Sidney J Levy is an internationally recognized writer whose ideas began to influence marketing executives in the late 1940s. They continue to impact today on: how we think about marketing's role in management; how managers develop product and brands; how they understand their consumers; and how corporate and academic researchers investigate marketplace concerns. Brands, Consumers, Symbols and Research is a comprehensive collection of Sidney J Levy's essays and studies of marketing.
Chapter 39: Synchrony and Diachrony in Product Perceptions
Synchrony and Diachrony in Product Perceptions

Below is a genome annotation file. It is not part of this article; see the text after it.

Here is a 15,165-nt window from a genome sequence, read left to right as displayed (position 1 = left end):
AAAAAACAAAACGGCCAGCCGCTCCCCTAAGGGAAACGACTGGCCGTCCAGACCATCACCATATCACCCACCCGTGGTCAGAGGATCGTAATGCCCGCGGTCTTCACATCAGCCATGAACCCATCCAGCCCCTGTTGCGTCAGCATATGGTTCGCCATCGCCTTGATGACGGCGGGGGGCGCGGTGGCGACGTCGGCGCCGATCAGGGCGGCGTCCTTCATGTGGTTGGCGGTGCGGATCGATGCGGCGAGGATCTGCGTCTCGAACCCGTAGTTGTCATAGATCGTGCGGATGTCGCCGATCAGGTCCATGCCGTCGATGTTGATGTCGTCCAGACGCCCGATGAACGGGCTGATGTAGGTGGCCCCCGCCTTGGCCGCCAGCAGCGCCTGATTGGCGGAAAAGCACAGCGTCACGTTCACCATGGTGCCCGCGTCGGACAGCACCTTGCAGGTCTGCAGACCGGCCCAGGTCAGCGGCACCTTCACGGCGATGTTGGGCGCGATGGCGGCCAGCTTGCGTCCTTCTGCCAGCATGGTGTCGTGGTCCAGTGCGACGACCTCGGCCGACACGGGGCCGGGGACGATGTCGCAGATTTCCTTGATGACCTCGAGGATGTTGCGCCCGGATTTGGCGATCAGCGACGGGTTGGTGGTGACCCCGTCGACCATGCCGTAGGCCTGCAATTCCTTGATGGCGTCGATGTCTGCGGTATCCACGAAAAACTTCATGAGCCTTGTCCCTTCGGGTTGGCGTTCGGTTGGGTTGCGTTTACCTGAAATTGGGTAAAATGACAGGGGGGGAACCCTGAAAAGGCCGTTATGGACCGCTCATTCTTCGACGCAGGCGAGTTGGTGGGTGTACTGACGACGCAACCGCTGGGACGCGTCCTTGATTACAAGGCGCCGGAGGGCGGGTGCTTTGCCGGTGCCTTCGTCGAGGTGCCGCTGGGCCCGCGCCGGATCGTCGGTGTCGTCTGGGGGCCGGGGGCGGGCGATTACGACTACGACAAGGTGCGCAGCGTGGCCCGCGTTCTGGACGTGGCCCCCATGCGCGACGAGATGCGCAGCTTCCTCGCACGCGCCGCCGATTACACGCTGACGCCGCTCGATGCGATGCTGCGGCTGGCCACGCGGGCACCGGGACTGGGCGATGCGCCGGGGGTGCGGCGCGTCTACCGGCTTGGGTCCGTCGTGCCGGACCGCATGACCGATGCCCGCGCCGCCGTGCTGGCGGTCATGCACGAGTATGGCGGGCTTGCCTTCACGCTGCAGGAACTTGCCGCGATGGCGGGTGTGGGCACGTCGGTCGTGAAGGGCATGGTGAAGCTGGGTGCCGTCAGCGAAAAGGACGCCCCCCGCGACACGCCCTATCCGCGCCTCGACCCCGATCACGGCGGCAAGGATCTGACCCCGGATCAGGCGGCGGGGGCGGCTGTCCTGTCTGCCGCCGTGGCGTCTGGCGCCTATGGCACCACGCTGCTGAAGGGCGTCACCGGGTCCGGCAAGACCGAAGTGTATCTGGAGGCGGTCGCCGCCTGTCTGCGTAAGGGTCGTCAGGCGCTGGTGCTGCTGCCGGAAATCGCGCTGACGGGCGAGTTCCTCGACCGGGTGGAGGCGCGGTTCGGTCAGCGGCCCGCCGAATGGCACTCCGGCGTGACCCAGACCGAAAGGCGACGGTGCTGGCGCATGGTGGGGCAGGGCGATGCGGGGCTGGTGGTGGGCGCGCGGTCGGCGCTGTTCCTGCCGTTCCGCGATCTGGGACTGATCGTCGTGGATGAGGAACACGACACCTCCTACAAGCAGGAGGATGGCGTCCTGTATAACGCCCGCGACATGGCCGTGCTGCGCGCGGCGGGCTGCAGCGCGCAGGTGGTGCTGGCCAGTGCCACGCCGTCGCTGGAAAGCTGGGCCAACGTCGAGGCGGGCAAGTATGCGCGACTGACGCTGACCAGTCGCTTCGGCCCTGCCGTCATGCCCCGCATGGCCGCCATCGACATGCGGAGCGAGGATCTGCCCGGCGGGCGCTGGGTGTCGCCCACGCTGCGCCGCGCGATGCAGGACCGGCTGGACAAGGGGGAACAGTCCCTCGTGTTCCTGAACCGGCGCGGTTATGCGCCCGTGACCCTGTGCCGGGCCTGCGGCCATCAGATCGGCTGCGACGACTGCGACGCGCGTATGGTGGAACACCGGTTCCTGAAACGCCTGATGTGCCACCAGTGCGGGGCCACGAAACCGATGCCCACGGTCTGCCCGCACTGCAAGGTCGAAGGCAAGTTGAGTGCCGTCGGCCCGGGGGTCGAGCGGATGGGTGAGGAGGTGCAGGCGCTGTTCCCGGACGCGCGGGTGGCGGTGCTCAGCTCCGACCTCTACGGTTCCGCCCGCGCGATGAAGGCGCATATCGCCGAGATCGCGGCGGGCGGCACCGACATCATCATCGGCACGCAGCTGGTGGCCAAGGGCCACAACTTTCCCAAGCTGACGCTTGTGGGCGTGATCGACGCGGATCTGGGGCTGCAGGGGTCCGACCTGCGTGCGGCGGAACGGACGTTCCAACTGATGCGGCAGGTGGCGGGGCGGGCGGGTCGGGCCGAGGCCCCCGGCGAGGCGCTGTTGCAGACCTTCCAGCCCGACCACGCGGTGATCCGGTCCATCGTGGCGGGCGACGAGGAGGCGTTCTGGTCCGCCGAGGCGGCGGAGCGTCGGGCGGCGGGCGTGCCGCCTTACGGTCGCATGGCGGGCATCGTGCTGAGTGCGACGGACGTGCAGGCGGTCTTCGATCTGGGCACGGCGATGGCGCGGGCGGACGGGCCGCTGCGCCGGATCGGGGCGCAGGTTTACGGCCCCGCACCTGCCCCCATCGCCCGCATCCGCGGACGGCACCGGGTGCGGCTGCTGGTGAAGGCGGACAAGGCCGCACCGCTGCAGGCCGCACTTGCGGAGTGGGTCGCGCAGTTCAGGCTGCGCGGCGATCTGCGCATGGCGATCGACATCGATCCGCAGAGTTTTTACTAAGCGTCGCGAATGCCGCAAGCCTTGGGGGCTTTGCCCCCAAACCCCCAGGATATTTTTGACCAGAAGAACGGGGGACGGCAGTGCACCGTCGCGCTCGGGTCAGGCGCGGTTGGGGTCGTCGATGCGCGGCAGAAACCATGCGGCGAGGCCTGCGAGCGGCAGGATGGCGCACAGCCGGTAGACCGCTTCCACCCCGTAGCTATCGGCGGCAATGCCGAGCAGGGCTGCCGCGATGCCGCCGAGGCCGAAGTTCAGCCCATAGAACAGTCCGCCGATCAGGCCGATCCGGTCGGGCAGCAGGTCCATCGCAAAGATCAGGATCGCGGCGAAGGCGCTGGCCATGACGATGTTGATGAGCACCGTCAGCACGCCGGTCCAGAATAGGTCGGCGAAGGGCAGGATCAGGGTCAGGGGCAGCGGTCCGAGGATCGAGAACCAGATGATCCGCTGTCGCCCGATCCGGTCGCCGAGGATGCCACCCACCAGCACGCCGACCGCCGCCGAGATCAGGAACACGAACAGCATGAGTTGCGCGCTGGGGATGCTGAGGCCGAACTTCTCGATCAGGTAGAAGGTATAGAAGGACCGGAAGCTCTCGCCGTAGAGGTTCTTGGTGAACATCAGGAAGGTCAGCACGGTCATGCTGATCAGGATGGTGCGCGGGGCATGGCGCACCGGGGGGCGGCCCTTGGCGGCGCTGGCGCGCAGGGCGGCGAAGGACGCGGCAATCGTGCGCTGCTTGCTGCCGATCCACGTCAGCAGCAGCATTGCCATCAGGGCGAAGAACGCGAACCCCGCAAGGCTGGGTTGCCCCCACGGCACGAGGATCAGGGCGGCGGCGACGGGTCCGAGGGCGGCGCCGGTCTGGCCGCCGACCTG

There is a stream of marketing theory that draws upon such fields as symbolic interaction (Blumer, 1969) and semiotics, the study of signs and symbols (Eco, 1979). These disciplines have contributed to marketing thought since at least the 1940s and ‘50s, when their concepts were used and disseminated by the followers of theorists such as Charles Peirce (Cohen, 1923), Alfred Korzybski (1933), George Herbert Mead (1934), and W. Lloyd Warner (1959). This application was reflected in work by Erving Goffman (1959), Lee Rainwater (Rainwater, Coleman, & Handel, 1959), Sidney J. Levy (Gardner & Levy, 1955), and other colleagues. More recent workers in this realm include Russell W. Belk (1979), Elizabeth C. Hirschman (1981), ...